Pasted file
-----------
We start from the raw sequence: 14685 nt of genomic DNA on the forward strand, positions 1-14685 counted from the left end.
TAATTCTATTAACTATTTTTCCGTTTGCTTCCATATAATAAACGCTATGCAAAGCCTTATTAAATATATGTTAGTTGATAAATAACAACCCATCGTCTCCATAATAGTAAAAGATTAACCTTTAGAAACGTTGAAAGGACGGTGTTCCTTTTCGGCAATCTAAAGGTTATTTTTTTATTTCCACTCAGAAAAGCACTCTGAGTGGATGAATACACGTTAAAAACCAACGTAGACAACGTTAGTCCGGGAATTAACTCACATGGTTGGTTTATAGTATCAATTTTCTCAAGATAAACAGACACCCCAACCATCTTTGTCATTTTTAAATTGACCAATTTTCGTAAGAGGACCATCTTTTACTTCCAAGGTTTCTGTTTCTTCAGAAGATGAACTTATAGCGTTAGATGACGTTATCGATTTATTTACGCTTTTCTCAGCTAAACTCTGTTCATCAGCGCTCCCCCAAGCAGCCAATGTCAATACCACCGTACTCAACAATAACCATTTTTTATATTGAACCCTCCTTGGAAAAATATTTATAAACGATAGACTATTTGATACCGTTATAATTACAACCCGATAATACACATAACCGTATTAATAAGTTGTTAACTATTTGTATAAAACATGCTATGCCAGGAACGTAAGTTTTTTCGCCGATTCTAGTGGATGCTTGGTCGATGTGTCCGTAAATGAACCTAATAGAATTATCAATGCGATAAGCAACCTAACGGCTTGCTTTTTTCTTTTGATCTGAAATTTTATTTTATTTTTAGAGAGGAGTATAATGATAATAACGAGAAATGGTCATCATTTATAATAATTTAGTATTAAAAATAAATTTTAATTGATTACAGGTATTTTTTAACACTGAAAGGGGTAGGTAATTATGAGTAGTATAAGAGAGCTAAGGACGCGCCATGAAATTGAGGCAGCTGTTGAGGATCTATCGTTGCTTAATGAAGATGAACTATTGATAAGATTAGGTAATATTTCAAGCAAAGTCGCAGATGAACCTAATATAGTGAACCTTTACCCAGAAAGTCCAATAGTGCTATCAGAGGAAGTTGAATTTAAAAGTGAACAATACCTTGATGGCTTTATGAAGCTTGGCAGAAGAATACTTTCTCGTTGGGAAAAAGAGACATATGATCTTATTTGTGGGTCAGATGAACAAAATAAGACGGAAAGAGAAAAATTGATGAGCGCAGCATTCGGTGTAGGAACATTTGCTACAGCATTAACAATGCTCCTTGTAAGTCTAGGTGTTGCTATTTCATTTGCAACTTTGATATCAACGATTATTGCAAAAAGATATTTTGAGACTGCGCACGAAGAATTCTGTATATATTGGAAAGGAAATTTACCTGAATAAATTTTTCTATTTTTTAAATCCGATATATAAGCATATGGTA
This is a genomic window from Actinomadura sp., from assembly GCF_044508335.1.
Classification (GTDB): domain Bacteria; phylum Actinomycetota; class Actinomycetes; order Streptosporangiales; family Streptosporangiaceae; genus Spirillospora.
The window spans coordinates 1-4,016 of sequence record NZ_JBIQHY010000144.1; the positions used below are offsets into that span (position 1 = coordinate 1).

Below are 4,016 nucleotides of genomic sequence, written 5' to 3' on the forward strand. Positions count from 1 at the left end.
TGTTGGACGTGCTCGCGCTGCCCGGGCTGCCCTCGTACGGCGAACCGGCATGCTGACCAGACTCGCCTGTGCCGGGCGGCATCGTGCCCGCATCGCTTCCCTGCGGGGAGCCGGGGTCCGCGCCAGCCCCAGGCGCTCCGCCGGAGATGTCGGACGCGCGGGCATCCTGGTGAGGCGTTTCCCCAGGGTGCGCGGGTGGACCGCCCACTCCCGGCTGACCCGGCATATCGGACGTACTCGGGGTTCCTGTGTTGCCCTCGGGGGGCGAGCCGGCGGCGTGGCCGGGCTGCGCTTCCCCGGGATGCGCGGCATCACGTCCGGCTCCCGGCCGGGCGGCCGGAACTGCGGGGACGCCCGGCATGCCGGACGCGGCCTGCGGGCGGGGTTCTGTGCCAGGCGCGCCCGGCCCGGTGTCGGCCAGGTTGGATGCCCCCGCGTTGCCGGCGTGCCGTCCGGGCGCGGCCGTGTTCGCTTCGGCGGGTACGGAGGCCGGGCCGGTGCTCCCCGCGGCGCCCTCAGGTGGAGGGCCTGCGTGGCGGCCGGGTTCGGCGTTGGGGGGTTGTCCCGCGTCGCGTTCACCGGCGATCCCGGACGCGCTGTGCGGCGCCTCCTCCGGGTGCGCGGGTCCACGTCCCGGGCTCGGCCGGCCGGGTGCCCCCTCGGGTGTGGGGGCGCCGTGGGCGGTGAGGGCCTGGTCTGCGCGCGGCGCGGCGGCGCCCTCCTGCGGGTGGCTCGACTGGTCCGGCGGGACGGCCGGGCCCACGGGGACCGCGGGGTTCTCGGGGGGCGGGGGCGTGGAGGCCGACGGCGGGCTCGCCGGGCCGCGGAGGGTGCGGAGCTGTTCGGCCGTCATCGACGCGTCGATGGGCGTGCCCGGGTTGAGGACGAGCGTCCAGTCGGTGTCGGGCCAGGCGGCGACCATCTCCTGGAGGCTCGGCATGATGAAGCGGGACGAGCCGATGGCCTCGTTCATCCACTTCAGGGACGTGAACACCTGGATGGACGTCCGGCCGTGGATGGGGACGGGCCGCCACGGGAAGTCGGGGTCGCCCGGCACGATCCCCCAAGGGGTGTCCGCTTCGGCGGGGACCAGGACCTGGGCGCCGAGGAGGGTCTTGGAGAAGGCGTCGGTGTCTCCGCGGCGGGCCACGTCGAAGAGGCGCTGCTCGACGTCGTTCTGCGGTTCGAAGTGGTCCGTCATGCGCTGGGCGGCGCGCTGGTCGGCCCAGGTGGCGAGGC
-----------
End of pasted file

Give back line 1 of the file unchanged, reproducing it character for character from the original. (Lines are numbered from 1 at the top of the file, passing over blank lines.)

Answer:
We start from the raw sequence: 14685 nt of genomic DNA on the forward strand, positions 1-14685 counted from the left end.